What is Organic Architecture?

1. Overview of the Topic – Summary:

From Wikipedia: Organic Architecture is a philosophy of architecture which promotes harmony between human habitation and the natural world. This is achieved through design approaches that aim to be sympathetic and well-integrated with a site, so buildings, furnishings, and surroundings become part of a unified, interrelated composition.

Essentially organic architecture is also the literal design of every element of a building: From the windows, to the floors, to the individual chairs intended to fill the space. Everything relates to one another, reflecting the symbiotic ordering systems of nature.[1]

The idea of organic architecture refers not only to the buildings’ literal relationship to the natural surroundings, but how the buildings’ design is carefully thought about as if it were a unified organism. [1]

2. What is the focus of this Topic?:

While the term “Organic Architecture” was coined by Frank Lloyd Wright (1867–1959),[2] there have been many architects and designers who have pioneered these designs, perhaps less as a style (such as Art Nouveau), and more as an overall design approach.

This approach is to design with the natural surroundings and systems of the natural world in which the building exists. It is to live in symbiosis with the natural surroundings and systems of nature, and less about a specific design style or the use of specific materials and/or methods.

Architect and planner David Pearson proposed a list of rules towards the design of organic architecture. These rules are known as the Gaia Charter for organic architecture and design. It reads:

“Let the design:

  • be inspired by nature and be sustainable, healthy, conserving, and diverse.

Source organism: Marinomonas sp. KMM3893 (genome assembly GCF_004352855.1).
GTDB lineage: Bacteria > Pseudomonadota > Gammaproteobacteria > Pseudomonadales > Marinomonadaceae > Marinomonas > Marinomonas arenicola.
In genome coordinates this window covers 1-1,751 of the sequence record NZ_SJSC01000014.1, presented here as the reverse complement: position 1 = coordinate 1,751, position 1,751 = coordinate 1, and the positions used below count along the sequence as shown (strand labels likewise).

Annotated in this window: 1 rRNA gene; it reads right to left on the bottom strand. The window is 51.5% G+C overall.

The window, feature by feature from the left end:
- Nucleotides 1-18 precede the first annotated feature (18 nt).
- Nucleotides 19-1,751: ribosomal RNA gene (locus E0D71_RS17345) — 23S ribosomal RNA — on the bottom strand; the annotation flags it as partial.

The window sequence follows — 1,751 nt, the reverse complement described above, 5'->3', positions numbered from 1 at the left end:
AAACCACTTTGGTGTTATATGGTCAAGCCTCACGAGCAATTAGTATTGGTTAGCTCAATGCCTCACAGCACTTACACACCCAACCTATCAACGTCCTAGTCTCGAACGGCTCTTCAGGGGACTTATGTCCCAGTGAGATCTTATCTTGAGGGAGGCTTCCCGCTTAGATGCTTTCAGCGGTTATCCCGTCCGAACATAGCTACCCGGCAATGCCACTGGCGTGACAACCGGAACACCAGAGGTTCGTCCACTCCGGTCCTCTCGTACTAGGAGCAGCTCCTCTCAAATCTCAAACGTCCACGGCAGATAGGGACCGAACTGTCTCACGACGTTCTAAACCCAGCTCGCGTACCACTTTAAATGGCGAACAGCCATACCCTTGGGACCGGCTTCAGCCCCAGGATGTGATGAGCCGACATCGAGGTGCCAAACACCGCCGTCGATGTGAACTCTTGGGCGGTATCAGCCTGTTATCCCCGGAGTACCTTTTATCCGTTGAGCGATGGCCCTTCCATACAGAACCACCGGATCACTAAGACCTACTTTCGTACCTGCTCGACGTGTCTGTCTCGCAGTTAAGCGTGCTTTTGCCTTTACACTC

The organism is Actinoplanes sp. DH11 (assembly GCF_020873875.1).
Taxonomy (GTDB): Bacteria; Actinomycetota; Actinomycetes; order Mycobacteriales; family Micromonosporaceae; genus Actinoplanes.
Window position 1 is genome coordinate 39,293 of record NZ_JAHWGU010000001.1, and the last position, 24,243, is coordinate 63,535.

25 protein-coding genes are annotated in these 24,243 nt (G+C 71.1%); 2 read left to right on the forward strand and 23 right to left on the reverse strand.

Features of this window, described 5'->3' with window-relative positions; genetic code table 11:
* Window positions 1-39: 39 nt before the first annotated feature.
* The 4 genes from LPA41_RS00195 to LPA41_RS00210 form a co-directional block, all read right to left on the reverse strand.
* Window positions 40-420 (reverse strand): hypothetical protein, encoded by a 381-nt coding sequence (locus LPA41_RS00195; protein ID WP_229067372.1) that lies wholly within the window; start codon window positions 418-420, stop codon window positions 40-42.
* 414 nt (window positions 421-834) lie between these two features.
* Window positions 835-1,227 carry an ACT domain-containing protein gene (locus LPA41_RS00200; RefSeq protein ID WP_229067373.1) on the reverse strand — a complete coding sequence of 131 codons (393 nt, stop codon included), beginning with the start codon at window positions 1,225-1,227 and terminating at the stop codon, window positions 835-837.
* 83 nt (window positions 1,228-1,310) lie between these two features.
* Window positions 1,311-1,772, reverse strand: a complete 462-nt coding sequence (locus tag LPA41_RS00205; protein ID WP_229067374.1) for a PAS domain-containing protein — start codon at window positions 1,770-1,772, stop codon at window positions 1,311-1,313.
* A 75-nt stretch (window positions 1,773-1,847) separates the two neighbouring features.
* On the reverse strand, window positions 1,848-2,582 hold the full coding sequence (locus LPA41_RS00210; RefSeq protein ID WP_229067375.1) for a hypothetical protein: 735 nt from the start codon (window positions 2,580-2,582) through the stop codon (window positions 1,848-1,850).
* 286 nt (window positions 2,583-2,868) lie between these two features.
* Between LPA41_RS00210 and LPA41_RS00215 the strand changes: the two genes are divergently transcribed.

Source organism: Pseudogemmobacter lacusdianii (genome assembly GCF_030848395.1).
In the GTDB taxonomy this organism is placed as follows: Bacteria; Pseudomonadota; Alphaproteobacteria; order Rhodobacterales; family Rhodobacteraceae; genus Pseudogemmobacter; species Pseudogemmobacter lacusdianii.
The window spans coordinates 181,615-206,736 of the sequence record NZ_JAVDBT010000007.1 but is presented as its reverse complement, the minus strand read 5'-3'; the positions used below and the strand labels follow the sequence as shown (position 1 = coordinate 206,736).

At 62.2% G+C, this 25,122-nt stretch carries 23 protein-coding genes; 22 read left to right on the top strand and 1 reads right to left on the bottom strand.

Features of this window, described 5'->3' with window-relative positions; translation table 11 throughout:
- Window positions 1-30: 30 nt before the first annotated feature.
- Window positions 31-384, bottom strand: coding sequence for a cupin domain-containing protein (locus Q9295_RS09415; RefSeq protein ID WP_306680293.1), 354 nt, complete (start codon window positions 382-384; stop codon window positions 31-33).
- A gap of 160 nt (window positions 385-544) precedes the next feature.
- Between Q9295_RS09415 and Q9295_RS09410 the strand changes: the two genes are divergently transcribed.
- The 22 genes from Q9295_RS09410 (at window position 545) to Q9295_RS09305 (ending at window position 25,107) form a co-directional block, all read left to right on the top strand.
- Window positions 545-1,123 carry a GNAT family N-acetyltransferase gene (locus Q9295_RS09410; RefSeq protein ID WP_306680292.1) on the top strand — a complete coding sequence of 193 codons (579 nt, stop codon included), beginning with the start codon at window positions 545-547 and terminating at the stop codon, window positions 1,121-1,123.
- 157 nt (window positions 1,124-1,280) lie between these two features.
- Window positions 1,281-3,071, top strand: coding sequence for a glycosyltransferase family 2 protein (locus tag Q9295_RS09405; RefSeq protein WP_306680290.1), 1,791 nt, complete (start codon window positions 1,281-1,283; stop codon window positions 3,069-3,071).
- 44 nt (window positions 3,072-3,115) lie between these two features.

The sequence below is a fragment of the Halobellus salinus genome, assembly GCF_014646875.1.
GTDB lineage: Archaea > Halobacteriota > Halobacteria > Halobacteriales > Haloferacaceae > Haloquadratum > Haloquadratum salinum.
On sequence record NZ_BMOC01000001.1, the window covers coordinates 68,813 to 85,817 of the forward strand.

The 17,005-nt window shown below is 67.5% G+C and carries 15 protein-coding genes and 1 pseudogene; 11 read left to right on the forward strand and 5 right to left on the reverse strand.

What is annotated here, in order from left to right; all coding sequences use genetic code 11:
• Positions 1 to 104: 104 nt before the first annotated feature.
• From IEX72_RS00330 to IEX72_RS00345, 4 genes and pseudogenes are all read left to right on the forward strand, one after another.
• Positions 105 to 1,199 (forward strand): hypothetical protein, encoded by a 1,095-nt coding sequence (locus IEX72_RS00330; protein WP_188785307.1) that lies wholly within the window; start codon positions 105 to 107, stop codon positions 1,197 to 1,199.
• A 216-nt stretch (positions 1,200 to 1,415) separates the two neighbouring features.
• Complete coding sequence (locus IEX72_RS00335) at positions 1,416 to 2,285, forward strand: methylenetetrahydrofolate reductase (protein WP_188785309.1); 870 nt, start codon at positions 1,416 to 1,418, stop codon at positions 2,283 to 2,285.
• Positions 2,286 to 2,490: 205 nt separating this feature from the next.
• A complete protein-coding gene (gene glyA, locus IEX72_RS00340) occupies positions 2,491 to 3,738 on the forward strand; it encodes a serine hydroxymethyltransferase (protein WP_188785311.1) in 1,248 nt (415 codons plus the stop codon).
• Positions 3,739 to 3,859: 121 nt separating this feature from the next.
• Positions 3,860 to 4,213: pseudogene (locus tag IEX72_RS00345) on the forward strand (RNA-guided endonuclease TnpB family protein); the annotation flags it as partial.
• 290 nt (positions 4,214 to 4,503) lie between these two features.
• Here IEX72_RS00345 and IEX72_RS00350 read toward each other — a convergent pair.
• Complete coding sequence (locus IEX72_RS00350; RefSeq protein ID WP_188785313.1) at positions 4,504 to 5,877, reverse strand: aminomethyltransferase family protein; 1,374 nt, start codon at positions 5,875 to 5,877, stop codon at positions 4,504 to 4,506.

• unfold, like an organism, from the seed within.
  • exist in the “continuous present” and “begin again and again”.
  • follow the flows and be flexible and adaptable.
  • satisfy social, physical, and spiritual needs.
  • “grow out of the site” and be unique.
  • celebrate the spirit of youth, play and surprise.
  • express the rhythm of music and the power of dance.” [2]

3. Why it’s listed here – What is the relevance to Architectural Medicine?

The general concept of Organic Architecture is to approach architectural design to live in symbiosis with the surrounding environment, both in form and function. This means that the building is in harmony with the natural environment and ecology, and strives to provide this harmony to decrease the ecological impact, while also providing a healthy built environment for the occupants.

This approach echoes the goals of Architectural Medicine, which is to design the built environment to be healthy for it’s inhabitants, the local and global ecology, and to provide wellness and well-being for quality of life. By utilizing these design approaches of Organic Architecture, designers and builders can provide a building solution in materials and methods that support this goal.

4. Common groups and individuals involved with this topic:

There have been many cultures around the world, and throughout history, that have focused on architecture as a symbiotic design process with the locale. This vernacular approach, both in function and form, can be seen in historic buildings, from the ancient Mayan and Chinese architecture, to the more modern day design approaches of Japanese architecture that embraces nature.

Other modernist architects in the U.S., Europe, and elsewhere held complementary and often competing views of how architecture could best emulate nature. Key figures in the U.S. included Louis SullivanClaude BragdonEugene Tsui, and Paul Laffoley, while among European modernists Hugo Häring and Hans Scharoun stand out. [4]

The architects and designers Bruce Goff, James Hubble, Alan Hess, Bart Prince and David Pearson, are also significant figures in Organic Architecture in their work and design approach.

Rudolf Steiner’s architecture and designs, such as the Goetheanum were also significant in this design approach that are outlined in the paper titled, “Ways to a New Style in Architecture.” [5]

5. Resources:


Top image-design by Eugene Tsui (Tssui)